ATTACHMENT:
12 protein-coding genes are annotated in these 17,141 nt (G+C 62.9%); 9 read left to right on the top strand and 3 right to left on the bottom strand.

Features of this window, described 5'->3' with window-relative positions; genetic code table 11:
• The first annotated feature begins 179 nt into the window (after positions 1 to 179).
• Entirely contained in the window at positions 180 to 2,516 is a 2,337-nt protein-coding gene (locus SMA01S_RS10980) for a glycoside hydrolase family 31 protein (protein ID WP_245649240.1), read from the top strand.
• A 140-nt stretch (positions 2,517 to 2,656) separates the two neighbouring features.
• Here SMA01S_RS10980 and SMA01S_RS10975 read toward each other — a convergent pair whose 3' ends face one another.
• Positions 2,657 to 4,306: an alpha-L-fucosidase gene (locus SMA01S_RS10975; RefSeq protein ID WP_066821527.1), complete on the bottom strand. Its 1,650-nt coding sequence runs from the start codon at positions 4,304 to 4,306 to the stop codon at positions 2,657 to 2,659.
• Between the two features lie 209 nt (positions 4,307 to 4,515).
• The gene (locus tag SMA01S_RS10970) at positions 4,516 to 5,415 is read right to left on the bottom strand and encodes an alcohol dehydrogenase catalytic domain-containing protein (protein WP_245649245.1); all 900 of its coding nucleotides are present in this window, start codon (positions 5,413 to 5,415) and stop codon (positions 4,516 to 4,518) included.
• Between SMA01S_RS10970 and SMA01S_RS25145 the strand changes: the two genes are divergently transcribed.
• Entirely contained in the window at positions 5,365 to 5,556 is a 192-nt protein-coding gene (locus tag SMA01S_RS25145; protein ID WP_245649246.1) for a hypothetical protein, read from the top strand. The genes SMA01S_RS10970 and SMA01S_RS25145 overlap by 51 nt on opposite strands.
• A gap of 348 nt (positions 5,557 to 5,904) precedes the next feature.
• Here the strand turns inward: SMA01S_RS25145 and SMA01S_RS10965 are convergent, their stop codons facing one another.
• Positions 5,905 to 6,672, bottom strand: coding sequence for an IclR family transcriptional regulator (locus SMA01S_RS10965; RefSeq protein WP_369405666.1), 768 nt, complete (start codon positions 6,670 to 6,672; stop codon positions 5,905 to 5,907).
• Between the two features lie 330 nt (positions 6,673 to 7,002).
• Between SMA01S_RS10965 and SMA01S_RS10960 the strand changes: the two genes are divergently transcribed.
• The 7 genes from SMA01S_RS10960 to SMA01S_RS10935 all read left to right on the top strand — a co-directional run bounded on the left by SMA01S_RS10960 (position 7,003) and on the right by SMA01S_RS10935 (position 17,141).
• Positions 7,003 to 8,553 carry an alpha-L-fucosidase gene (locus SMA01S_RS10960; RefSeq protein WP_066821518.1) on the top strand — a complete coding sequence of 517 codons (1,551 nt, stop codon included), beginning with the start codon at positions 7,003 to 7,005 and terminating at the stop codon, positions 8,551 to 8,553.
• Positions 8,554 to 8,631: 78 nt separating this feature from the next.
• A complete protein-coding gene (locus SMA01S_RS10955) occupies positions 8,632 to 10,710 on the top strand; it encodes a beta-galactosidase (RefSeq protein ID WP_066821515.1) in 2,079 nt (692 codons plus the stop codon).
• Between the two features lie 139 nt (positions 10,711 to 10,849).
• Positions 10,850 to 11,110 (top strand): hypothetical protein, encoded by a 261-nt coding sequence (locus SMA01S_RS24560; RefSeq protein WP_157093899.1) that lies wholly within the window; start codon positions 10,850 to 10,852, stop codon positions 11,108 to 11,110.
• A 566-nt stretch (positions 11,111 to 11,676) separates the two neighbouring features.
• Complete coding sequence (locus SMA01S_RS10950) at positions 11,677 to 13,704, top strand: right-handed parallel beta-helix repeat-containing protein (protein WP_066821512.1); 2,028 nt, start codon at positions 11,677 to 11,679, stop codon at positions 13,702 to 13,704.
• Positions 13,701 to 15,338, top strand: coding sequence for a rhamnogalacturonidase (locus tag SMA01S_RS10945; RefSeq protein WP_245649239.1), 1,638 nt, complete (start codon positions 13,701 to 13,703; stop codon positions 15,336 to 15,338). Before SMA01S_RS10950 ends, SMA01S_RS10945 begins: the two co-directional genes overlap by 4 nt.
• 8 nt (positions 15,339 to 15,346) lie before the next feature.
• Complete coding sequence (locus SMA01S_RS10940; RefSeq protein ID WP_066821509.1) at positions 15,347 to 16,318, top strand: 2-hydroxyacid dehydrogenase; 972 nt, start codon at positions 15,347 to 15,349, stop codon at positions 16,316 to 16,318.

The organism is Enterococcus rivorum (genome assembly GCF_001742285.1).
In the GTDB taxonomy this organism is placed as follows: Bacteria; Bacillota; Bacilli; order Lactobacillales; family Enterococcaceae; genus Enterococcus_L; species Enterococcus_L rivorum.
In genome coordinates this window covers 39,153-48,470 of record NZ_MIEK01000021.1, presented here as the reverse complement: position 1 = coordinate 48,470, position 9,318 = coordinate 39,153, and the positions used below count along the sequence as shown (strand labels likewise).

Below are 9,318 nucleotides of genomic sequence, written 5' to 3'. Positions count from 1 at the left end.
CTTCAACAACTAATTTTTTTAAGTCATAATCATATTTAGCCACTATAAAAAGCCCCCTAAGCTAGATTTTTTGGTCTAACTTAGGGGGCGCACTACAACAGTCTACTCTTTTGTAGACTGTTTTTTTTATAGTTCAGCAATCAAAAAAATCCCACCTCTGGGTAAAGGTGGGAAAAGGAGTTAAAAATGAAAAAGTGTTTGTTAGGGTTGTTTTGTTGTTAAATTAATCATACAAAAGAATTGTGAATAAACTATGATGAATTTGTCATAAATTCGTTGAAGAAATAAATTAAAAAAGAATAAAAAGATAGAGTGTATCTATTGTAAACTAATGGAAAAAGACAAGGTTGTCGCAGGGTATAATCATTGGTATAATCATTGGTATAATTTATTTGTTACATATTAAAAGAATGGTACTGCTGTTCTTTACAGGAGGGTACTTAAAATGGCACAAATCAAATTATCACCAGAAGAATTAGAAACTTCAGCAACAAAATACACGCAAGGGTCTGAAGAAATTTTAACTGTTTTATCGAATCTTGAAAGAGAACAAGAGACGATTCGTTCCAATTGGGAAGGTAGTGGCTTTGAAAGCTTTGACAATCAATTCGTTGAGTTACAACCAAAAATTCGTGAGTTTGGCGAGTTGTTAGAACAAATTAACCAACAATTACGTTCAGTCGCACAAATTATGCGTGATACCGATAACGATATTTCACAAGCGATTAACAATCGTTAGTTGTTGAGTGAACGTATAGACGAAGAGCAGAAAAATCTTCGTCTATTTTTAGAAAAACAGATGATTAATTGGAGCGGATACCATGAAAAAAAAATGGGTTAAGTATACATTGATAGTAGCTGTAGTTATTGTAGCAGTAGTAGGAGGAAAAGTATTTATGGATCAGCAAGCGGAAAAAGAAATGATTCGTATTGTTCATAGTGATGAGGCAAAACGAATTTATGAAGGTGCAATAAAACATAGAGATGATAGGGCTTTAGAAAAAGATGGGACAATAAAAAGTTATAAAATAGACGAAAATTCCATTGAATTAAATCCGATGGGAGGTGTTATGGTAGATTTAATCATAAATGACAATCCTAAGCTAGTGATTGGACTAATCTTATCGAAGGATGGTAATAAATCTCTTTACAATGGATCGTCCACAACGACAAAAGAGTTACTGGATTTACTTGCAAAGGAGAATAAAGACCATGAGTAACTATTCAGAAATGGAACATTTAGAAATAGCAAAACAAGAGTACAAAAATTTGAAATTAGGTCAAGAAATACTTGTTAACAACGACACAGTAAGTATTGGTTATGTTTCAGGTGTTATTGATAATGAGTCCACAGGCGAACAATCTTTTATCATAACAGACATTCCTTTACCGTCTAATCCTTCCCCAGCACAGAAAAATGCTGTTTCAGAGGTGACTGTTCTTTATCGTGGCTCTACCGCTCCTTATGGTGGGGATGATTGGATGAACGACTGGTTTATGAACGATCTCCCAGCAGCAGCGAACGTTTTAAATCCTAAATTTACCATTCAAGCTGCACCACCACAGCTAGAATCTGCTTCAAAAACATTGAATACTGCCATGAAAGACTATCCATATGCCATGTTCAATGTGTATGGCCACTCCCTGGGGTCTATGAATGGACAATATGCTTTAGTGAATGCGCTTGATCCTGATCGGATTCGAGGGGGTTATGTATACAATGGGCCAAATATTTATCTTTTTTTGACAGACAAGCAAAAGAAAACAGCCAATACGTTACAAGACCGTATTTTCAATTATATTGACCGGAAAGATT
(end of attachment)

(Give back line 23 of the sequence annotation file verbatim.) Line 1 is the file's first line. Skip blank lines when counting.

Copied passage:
• A 566-nt stretch (positions 11,111 to 11,676) separates the two neighbouring features.